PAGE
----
Single block, FO % at either 0 or 100, with the control up on the "program check" screen, all finishing tools Z+.005 and R+.010. As the tool is coming to rest, I'm looking at where it wants to go next in the coordinates. If the move is sane, I let it run. There are some spots in programs where you will run into real big trouble if you have the feed turned down too far, so I let it run as programmed unless I have a specific reason to do otherwise. If the move is say, a rapid real close to the part or if I'm not sure about some aspect of it during the real move (is the part where I think it is, etc) I'll keep the feed and rapid down and watch the tool come in slow.

          Graphics are nice when you are writing the program to make sure you didn't add an extra zero in "X10.2" or tell the machine to go to "z-5," but they just tell you the machine isn't going to do something bizarre like mill the table.

          Also, you mentioned fixture offsets.

          Here's my "standard block" for anytime I call up a new tool. I do this each and every time a tool is called.

          Z1. M5 M8
          G91 G30 Z0 G90
          G53 X15. Y0. (Replace X15. with whatever coord puts the fixture right in front of you)
          M00 (I put option stops at the end of every toolpath and at every toolchange)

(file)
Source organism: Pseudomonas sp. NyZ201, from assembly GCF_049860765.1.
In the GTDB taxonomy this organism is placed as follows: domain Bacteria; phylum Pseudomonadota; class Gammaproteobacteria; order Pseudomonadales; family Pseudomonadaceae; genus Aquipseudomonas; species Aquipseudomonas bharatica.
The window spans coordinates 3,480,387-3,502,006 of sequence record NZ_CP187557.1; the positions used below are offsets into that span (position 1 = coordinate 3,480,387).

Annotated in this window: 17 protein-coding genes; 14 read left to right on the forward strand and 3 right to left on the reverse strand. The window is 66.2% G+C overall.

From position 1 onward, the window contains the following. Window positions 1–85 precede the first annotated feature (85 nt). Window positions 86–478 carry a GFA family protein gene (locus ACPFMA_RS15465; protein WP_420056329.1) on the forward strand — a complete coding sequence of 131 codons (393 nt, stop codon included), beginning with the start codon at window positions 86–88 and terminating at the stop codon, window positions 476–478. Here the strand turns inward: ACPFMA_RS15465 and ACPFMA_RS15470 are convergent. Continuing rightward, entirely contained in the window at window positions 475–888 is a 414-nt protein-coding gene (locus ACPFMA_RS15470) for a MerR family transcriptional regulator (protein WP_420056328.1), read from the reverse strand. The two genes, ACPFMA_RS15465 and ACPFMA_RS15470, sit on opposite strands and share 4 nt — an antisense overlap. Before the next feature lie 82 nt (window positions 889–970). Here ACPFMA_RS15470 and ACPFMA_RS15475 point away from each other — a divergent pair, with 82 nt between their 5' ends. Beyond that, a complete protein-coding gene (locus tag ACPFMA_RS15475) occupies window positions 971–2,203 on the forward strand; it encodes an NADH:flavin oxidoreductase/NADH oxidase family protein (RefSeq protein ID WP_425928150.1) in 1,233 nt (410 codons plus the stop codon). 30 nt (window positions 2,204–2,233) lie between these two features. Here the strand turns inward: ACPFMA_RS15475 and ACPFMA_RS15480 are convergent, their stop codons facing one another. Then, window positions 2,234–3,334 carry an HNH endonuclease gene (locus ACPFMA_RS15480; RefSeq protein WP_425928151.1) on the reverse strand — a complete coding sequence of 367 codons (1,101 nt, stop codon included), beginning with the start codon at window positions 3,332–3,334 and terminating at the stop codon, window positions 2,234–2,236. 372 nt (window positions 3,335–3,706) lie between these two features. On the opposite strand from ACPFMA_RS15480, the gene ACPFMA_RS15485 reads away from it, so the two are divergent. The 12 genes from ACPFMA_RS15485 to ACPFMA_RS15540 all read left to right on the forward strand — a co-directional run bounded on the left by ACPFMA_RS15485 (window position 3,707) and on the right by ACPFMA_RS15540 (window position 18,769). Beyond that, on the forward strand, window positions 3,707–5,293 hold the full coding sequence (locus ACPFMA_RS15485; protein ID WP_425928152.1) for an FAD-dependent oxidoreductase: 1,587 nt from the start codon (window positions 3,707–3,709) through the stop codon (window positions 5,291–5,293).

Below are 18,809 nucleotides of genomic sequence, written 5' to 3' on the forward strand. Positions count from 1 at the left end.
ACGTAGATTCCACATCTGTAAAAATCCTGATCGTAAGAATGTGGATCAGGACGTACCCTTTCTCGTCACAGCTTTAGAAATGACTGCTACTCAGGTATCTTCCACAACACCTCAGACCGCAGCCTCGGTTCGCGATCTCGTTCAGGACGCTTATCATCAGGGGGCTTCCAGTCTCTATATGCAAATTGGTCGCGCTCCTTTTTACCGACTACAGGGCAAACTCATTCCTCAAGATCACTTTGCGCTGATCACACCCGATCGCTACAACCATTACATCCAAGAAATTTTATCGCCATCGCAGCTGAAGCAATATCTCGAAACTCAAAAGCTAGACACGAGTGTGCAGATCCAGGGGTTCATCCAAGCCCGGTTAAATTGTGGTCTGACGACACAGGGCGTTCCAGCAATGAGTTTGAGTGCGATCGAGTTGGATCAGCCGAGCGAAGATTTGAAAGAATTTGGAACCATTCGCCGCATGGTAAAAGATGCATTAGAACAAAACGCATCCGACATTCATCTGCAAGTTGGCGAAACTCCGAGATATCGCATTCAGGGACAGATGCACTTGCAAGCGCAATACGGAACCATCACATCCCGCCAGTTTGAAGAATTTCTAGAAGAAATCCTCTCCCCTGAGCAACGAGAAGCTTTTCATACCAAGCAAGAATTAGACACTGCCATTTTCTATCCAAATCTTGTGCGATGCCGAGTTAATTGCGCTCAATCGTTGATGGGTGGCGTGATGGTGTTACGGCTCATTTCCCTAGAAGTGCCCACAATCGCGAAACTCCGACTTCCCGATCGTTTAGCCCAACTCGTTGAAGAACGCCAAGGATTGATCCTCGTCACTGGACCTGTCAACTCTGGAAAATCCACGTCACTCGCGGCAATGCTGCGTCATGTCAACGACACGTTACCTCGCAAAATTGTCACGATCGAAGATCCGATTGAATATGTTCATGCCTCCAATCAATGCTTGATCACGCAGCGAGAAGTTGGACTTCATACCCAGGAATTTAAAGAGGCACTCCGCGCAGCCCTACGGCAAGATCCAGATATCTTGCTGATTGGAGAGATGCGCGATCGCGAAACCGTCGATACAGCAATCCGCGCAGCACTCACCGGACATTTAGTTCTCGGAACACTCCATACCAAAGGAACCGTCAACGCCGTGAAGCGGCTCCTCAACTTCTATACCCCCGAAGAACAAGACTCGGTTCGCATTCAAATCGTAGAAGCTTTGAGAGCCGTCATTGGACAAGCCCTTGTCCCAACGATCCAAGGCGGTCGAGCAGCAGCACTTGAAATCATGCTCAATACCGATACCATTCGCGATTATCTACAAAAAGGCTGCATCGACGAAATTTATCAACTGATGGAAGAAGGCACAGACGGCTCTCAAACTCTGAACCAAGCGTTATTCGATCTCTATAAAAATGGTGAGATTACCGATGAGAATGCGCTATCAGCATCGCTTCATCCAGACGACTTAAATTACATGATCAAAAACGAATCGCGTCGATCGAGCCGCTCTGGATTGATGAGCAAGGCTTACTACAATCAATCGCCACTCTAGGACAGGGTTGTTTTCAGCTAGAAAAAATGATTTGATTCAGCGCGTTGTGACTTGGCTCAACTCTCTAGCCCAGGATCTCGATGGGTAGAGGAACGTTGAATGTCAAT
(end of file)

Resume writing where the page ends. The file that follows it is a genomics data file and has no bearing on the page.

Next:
N20 (Toolchange)
          T2 M6
          N21 (Tool #2, toolpath 1)
          G90 G54 G0 X0 Y0 S1500 M3 (Note the offset is set here, each and every tool)
          G43 H2 Z1.
          G0 Z.1 M8
          ... (Rest of toolpath)
          N22 (Tool #2, toolpath 2)

          ...And repeat for tool #3

          The G90 and G54 ensure, no matter where I stopped the program, that the machine will come back in a sane state. If somewhere in the program I'm using polar coordinates, changed the helix plane, or have an A/B axis, I will add the "desired state" for those parameters at this point as well, so it will look like:

          G0 A90 (A90 goes on a separate line to accommodate a clamped axis)
          G90 G55 G15 G17 G0 X0 Y0 S1500 M3

          The idea here is just go get enough information to the control to make sure when you're jumping around in a program that you have enough information at each toolchange to run from that point without having to call eight different lines spattered throughout the program.

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          • #6
            Originally posted by JoeFin
            I just finished a 3 hr stretch debugging and optimizing a simple program on my mill.

            I’ve tried using the features in software that allows visualization of the tool paths, and “feed and speed” calculations but can’t get myself to fully trust them until I see the tool in the material.

            .................................................
            Which part don't you trust? The graphic toolpath or the feed speed calculations.

            The graphics are generally right on, although they usually don't take into consideration a tool's radius. All the ones I've used, the tool is shown as a center point traversing.

            Feed/speed are tougher to get right. Too many variables, tool sharpness, tool length, depth of cut, deflection all enter in. Those you just have to try and see what happens, near impossible to get everything optimized the first try..